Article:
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Why Google Chrome Might Shine

Google has the tech world atwitter with its launch of a beta today for its own browser, called Google Chrome. Keep an eye on this one; it has a strong chance to make a serious dent in Microsoft's browser dominance.

My view doesn't have much to do with the specifics of this beta browser release. Early reviews, such as Walter Mossberg's at the Wall Street Journal, put it neck-and-neck with Microsoft's Internet Explorer 8. Read Mossberg's take here (registration required).

Instead, my view is that Google will be competitive with Microsoft here because the company simply has to be. In order for Google to continue to grow and for its Web-centric vision of both home computer use and business computer apps to come to fruition, the browser simply has to be better. It can't hang while you're writing an e-mail. It can't crash while you're halfway through editing a document. It can't chug endlessly when too many browser tabs are open. If the browser keeps doing those things, you're going to go back to using Microsoft Office.

Judging by the emphasis in Google's comic book introducing the new browser, the major design objectives in Google Chrome were improving speed and stability. It seems very geeky and 1990s, until you think about how critical a fast, stable browser is to Google's business ambitions.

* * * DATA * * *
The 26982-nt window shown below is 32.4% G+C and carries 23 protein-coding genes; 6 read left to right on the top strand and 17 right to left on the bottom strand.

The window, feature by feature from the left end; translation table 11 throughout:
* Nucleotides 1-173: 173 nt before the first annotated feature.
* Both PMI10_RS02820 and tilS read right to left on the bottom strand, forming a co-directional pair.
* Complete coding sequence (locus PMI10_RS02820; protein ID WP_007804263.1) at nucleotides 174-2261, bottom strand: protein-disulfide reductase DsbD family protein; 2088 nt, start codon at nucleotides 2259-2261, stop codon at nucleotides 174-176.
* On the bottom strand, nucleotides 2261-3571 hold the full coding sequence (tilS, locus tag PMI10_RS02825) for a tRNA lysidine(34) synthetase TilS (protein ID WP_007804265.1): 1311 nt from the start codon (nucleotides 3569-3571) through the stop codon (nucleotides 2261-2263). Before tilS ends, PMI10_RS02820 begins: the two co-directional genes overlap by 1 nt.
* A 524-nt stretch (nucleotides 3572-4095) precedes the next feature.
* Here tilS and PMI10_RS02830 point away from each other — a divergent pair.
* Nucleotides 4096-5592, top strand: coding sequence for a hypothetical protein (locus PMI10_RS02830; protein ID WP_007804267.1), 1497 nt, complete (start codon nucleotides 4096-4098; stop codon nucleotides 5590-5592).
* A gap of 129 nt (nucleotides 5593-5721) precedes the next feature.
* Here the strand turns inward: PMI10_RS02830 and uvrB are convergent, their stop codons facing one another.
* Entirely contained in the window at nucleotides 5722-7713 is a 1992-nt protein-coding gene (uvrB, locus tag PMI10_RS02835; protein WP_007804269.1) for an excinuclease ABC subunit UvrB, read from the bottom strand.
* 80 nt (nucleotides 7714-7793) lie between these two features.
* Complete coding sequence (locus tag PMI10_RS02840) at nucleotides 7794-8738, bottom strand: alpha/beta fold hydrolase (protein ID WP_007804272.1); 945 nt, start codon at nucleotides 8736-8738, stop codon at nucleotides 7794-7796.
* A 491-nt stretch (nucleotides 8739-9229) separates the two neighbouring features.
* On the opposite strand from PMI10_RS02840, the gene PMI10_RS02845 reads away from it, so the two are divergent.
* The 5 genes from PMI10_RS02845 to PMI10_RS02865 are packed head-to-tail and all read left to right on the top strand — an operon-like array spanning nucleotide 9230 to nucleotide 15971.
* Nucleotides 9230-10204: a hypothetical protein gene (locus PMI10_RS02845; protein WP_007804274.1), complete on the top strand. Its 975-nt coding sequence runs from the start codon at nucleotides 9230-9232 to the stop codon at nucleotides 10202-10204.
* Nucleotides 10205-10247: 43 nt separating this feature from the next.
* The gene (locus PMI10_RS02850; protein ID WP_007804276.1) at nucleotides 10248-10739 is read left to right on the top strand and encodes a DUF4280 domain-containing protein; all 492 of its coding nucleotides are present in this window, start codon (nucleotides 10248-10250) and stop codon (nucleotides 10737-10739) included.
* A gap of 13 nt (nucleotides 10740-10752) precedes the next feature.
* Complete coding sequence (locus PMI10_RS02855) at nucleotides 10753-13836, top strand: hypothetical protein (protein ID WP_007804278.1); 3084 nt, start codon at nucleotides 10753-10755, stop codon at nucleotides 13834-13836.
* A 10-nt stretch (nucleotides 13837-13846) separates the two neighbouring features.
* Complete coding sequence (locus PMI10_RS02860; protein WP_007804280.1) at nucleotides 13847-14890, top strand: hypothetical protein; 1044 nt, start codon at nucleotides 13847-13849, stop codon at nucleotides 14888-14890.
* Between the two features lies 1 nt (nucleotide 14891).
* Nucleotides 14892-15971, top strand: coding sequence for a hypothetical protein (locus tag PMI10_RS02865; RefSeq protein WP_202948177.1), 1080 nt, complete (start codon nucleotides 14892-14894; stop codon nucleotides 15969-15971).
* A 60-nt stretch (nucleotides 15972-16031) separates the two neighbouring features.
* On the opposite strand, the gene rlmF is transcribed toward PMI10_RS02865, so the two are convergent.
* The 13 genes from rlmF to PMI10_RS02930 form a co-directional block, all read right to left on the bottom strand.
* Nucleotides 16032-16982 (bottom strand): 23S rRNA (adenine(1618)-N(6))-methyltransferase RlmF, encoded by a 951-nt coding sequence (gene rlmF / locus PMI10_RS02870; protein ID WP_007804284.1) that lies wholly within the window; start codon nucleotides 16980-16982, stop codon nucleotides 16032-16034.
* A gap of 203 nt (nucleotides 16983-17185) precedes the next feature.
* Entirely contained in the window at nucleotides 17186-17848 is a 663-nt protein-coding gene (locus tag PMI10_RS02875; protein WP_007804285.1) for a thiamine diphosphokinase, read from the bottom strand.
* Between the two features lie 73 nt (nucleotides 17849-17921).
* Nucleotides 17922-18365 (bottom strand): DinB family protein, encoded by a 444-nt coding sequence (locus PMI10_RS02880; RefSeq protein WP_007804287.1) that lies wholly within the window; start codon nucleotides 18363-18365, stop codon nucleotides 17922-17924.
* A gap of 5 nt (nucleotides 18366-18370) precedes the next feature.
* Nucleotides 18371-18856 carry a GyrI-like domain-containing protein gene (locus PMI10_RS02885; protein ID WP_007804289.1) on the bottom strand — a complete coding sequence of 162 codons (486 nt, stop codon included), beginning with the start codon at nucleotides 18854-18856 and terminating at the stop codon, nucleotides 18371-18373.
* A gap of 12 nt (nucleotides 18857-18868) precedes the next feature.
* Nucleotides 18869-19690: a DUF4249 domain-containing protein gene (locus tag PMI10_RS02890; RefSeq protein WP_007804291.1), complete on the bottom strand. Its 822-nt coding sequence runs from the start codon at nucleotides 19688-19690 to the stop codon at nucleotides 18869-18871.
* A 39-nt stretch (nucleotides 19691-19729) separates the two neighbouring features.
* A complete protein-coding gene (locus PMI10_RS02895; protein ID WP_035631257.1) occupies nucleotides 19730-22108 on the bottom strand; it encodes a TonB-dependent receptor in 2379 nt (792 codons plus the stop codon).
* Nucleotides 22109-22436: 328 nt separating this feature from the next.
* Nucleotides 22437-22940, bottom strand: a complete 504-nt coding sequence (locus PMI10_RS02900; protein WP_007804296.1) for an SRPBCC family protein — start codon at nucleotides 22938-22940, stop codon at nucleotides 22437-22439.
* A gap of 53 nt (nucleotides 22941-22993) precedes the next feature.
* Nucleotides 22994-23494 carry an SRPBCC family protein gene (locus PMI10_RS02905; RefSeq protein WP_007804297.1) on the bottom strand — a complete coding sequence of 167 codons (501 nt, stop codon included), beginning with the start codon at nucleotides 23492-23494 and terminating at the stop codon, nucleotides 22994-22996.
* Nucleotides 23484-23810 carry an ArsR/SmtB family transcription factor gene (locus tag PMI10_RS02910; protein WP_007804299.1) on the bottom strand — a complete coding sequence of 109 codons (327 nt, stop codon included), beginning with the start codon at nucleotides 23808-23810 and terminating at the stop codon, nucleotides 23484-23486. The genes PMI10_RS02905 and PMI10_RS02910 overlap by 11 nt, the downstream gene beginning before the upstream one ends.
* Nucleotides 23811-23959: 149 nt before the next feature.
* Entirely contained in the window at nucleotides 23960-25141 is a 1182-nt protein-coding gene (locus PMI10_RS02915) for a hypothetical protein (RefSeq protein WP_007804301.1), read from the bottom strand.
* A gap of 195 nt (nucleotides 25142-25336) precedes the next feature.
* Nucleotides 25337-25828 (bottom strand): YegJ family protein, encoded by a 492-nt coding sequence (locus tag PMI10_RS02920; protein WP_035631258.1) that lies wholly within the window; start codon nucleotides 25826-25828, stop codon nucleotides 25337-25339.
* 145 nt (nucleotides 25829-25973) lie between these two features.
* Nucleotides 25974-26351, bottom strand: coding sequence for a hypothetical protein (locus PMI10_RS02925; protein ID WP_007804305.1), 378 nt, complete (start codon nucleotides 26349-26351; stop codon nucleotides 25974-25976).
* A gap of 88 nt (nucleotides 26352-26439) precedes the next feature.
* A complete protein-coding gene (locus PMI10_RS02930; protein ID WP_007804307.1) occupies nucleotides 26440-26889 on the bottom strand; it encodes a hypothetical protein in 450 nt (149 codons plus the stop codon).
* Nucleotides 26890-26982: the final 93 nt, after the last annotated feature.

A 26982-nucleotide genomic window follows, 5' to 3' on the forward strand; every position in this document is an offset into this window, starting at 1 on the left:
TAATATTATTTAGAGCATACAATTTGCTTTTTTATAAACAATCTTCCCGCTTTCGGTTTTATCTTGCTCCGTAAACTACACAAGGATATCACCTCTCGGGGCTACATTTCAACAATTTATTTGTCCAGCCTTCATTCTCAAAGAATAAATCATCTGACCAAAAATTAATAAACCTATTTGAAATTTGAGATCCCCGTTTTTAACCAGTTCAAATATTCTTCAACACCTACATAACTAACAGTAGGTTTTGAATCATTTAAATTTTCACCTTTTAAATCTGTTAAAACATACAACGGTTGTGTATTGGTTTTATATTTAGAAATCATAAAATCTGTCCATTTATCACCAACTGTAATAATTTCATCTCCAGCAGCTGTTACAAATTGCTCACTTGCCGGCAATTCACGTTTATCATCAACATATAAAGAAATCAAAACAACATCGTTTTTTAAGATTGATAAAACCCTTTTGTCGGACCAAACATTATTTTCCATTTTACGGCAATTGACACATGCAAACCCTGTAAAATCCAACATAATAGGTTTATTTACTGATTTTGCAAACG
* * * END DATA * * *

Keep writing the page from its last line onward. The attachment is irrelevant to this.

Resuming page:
There's the concern that Microsoft can shut down competitors by making competitive Web apps incompatible with IE, thereby blocking the bulk of Internet users from accessing the apps. I think such a naked exercise of power on Microsoft's part is unlikely at this point. The more basic issue is that Microsoft has no incentive to make the browser any better unless the competition is hot on its heels. Microsoft's current business model is built on the idea that customers, especially in the business world, live in Microsoft Office and occasionally pop onto the Web to find some fact, then pop back into Office. IE is currently good enough for that.

The Firefox project showed that an innovative approach could shake up Microsoft's dominance, and force Microsoft to work harder and do better. But Firefox didn't have much of a financial dog in the fight. Google does. (And unlike Netscape, Google isn't trying to build a business powerhouse from a strong browser. It's trying to build a strong browser from a business powerhouse.)

I'm not saying Google Chrome will beat Microsoft on market share. I'm saying that by investing in a browser now, and continuing to invest in the browser, Google will force Microsoft to keep making IE better and will press Microsoft to support standards that emerge outside Redmond.

What's your take? Could Google Chrome usher in a new era of browsing speed and stability? If so, would that help you improve the technology solutions you offer or just harm your efforts to sell Microsoft products? Let me know at sbekker@rcpmag.com.

Posted by Scott Bekker on September 02, 2008 at 11:58 AM


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